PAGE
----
Provocative viral ad urges people to get their ‘booty to the polls’ this November

Provocative viral ad urges people to get their ‘booty to the polls’ this November

ATLANTA — Some metro Atlanta exotic dancers are hoping a new viral ad will get people’s “booty to the polls”, and the millions of views on the ad will translate into votes in November’s election.

Atlanta filmmakers and dancers are behind the viral voting PSA that has now been seen by more than two million people.

The provocative 90-second video directs people toward its website, where they can register in as little as two minutes.

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“It did grab people’s attention. And I think we did it the right way,” said Paul Fox, a producer of the campaign.

He says tapping into Atlanta’s culture is a way to reach men before November’s election.

“I think that is what’s important is that the dialog is open. And I think that this is going to lead the way for these political organizations to start to actually target and market Black men for voting purposes,” Fox said.

The crowdfunded project is racking up views this week and also some criticism for its methods.


“I see a lot of criticism, I think that there are a lot of people who don’t want Black people to vote,” Fox said. “We’re very underrepresented, you know, group of people, as far as political concerns are. And so, it’ll be really nice, you know, for that to hopefully change in the future.”

Black men make up about 13% of U.S. voters.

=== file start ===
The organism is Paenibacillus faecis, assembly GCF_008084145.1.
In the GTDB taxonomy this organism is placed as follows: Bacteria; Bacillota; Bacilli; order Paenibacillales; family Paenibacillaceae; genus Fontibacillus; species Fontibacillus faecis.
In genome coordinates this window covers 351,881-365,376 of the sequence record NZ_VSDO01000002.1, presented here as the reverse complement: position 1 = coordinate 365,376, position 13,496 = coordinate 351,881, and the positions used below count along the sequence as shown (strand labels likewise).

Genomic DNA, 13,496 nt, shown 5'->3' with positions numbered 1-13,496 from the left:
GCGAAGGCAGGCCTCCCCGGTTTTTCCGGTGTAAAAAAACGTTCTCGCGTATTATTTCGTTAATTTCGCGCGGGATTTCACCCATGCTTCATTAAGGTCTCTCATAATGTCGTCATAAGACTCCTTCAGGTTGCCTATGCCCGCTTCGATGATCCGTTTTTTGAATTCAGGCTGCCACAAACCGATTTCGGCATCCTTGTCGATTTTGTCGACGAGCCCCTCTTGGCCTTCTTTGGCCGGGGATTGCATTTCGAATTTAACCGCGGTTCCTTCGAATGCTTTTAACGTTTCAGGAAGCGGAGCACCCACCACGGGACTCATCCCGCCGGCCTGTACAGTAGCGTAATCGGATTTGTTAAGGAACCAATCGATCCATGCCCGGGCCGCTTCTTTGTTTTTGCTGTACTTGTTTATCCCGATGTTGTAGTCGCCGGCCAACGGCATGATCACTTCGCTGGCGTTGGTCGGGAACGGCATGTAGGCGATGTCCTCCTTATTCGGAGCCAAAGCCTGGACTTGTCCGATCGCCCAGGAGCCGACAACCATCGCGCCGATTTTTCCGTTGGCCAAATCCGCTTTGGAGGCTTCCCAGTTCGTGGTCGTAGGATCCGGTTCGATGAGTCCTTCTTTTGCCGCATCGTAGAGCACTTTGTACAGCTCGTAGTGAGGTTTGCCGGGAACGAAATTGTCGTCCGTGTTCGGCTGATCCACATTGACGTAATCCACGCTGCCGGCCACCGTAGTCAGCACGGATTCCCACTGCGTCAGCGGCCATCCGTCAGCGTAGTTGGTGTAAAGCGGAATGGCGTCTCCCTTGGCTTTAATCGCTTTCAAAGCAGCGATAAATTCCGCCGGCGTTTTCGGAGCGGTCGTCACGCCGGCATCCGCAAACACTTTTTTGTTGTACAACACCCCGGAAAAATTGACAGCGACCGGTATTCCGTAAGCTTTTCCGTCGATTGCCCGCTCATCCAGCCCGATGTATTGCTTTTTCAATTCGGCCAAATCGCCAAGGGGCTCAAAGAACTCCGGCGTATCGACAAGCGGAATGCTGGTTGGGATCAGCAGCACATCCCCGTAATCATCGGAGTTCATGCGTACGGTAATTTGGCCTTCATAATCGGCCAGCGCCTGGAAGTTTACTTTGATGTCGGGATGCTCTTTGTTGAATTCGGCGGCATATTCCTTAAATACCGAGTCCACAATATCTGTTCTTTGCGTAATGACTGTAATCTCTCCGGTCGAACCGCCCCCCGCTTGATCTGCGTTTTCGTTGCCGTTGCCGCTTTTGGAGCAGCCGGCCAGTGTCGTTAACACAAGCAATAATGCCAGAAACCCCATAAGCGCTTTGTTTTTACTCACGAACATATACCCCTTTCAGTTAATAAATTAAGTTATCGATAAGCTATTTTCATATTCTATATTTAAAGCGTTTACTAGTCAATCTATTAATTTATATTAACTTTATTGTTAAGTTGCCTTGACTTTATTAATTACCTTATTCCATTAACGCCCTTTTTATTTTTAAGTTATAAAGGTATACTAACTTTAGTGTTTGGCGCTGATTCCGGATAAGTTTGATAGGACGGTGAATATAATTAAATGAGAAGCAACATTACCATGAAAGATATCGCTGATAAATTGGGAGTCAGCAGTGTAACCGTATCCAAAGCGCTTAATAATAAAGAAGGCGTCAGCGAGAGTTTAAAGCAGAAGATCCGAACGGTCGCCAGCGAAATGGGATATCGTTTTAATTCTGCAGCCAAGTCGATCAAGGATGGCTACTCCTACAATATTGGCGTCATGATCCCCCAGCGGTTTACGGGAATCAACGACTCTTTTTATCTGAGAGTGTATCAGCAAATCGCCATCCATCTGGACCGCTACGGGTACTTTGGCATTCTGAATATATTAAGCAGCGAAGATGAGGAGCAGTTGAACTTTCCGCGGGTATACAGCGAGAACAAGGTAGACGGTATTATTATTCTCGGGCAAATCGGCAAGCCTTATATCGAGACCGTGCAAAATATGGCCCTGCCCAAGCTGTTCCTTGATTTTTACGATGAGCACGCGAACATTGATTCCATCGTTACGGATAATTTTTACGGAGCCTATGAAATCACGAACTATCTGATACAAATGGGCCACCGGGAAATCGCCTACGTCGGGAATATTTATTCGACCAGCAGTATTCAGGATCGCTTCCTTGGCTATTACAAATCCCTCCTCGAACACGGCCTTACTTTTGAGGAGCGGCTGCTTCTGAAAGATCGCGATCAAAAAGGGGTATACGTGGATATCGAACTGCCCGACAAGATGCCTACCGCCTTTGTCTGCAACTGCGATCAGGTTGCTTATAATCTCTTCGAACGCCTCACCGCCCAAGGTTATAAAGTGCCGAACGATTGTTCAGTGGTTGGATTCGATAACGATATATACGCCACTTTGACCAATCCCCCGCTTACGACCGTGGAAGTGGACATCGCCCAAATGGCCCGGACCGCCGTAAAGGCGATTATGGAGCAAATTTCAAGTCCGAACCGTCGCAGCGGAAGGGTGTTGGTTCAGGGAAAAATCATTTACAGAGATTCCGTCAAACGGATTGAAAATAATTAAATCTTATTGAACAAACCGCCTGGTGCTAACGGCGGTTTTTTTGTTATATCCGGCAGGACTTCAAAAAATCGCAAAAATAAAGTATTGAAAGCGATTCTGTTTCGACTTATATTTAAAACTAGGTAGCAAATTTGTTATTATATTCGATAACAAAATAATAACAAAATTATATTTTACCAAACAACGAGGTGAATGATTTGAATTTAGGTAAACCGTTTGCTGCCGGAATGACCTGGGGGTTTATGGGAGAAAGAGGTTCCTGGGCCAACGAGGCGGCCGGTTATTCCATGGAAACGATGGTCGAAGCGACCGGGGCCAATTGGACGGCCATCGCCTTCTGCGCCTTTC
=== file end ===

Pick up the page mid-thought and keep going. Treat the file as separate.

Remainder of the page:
About 46% of them didn’t vote in in the last presidential election, according to a Pew Research Center poll.

“I’ve had several people contact me and say that they’re making sure that they go, they get their booties to the polls, and vote this year,” said Coy Malone, who is an Atlanta dancer and actress who is in the video.

She told Channel 2′s Matt Johnson that she wanted to be involved to make sure people pay attention to more than the national elections.

“It’s not just about Democratic and Republican or independent candidates. It’s also about voting on things that affect you directly within your local government,” Malone said.

The campaign doesn’t endorse any candidates, but it leans into topics like police brutality, education and racial injustice.

“This election means to me that there are changes that can actually happen, if we have representation at the polls,” Malone said.

Nse Ufot is the CEO of the New Georgia Project and oversees a statewide effort to register Georgia voters.

“I loved it. I absolutely loved it. Listen, every voter, every election, we mean it,” Ufot said.

She said the more people find new ways to get involved in the election, the more they can battle what she calls voter suppression.

“This is a moment where we all need to be doing what we can to make sure that we have robust, full participation in our elections, because there’s been so much doubt and insecurity injected into the process,” Ufot said.

For Paul Fox, he wants the millions of views to turn into votes.

“There’s power in your vote. And if it weren’t, powerful people wouldn’t be actively fighting it anyway,” Fox said.

The deadline to register for the November election is Oct. 5.

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